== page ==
“By the look of her, sweetheart, the baby will come in high summer.” That can mean little to the child—she has as yet no sound concept of time. “You must pray for your mother every day and ask God to send her a happy hour and a lusty boy.”

  “I will,” Jane says fervently. Then, unexpectedly, she looks me straight in the eye and asks if the Queen is going to have a son too.

  I get up abruptly.

  “Time for your hornbook,” I say.

  This afternoon, I found out a lot more about what’s been going on at court of late. Jane and I had returned from our usual afternoon walk, then I settled her to some rather untidy embroidery in her bedchamber before going downstairs. Then Mrs. Zouche, one of my Lady Dorset’s women, came by with a jug of wine and asked me if I’d like to share it while we both got on with our mending. Mrs. Zouche is chamberwoman to my lady and tends to her wardrobe. There is always something to be sewn, and today she was mending a tear in one of my lady’s court gowns.

  There we were, Mrs. Zouche and I, sitting by the nursery fire, getting confidential. Mrs. Zouche has been at court with my lady, and we passed a pleasant hour discussing the latest gossip.

  “I’m delighted to be back here, I can tell you,” she declared. “A couple of months at court is as much as anybody can stand. All those great lords and ladies, jostling for place. And the backbiting—you wouldn’t believe! Then I was on the go from start to finish, making sure her upstairs was well turned-out with all those changes of clothes she insists on. Mind you, I did get to see the King a lot. Never seen a man wearing so many jewels. But the size of him…he’s put on even more weight since I last saw him.”

  “Did you see the Queen?” I wanted to know.

  “No, not sight nor sound of her.” She lowered her voice. “She’s been sent to Richmond. It looks like he’s trying to get rid of her.”

  “But why?”

  “It was all round the court the day a
fter the wedding. The King made no secret of the fact that he had no liking for her. No one could remember him saying such things about any of his other wives, even Anne Boleyn.”

  “What did he say?” I asked avidly, biting off my thread and shaking out Jane’s mended chemise.

  “When Master Cromwell asked him how well he liked the Queen, His Majesty said he now liked her a lot worse than before. She was not fair, like Queen Jane, and she had evil smells about her. Worse still, he said he took her to be no maid. He told Master Cromwell that he had felt her breasts and other parts and believed other men had known her, and this being so, he had neither the will nor the courage to consummate the marriage.”

  I gasped at such brutal candor. “Is it true, do you think? What he says of her?”

  Mrs. Zouche shook her head and took a sip of wine. “No one believes it, if only because the Queen is patently so innocent and appears to think there is nothing amiss. Lady Rutland told my lady in my hearing that she and the other ladies-in-waiting were amazed when Her Majesty praised the King for his solicitude. The Queen said that, when he came to bed, he always kissed her, took her hand, and bade her, ‘Good night, sweetheart.’ And then, every morning, he kissed her and said, ‘Farewell, darling.’ Lady Rutland and the others could not believe their ears, for the Queen seemed to expect no more than this. Then Lady Edgecombe said she thought Her Grace was still a maid, but Queen Anne said no, how could she be when she slept every night with the King? The ladies told her there must be more than that, if she is to present us with a duke of York. But the Queen wished to hear no more and said she received as much of His Majesty’s attention as she wished.”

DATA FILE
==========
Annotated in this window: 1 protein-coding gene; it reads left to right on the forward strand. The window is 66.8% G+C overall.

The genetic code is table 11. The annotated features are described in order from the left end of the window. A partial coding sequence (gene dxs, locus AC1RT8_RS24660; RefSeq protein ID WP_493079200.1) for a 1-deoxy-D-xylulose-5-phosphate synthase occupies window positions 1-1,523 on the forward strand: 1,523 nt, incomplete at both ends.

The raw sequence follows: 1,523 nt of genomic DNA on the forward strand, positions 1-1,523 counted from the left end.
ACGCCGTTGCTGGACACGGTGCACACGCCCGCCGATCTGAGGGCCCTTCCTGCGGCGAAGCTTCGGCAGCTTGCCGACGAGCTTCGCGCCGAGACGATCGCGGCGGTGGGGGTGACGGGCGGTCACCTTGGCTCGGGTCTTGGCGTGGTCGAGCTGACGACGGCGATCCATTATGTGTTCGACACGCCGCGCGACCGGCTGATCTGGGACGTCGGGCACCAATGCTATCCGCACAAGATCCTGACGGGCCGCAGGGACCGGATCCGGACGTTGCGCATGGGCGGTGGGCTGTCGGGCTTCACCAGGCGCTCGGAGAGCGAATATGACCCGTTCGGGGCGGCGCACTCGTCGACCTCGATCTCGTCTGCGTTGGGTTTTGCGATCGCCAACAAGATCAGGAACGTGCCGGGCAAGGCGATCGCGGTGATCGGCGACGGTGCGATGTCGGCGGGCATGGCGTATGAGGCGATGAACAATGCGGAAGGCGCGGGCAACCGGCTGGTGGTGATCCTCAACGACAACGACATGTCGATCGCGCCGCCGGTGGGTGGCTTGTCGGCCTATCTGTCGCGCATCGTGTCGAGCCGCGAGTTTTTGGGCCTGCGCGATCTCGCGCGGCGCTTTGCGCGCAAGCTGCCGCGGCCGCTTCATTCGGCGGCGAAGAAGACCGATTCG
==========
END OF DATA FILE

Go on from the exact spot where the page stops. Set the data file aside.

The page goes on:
I laughed. “Can any woman be so ignorant? Perhaps she’s no fool.”

  “I think she did say it in all innocence. But now she is left all alone at Richmond Palace, whilst the court is elsewhere. It must be obvious even to her that he is neglecting her. There is even talk that he will put her away like he did Queen Katherine. It is also said”—and here Mrs. Zouche lowered her voice still further—“that his eyes have lighted upon another.”

  “Who?” I asked, surprised, refilling our beakers. Is yet another poor woman to be burdened—in some ways literally—with the favor of the King?

  “The Duke of Norfolk’s niece, Katherine Howard. A very little girl, only about fifteen, but pretty enough to stir an old man’s loins. It seems the Catholic party are pushing her forward in order to crush the influence of the reformers, who have made headway since the King decided to marry this Protestant Queen.”

  “Will he really think of marrying her, this little girl?”

  “Most people think so. His Majesty will have his way, as ever. But do not divulge a word of what I have told you to anyone here. My lady would have a fit if she heard me gossiping like this. She will not brook any disrespect to her kin, especially the King.”

  I assured my friend of my discretion, and then our talk moved on to other matters. Suddenly, there was a scratching noise outside in the stairwell, and getting up to investigate, for we thought it might be a mouse, I noticed that the door was slightly ajar. Opening it, I found young Jane kneeling there, clearly surprised in the act of eavesdropping.

  “You bad girl!” I scolded, my anger spurred by concern about what she might have overheard, rather than indignation at her naughtiness. “You will go to bed right now and stay there for the rest of the day.” Jane’s lower lip trembled, and she turned without a word and went up the stairs.

  I looked at Mrs. Zouche. “I hope to God she didn’t hear all that.”

  “Or that she doesn’t repeat it,” replied Mrs. Zouche. “My lady would kill me if she found out I’d been saying such things in the Lady Jane’s hearing.”

  Chastened by the thought, we turned our talk to other, less contentious matters.

  Later in the evening, I look in on Jane. She is wide-awake, and in her eyes I can detect both surprise and puzzlement.

  “I’ve come to say good night,” I tell her. “Would you like a drink, Jane?”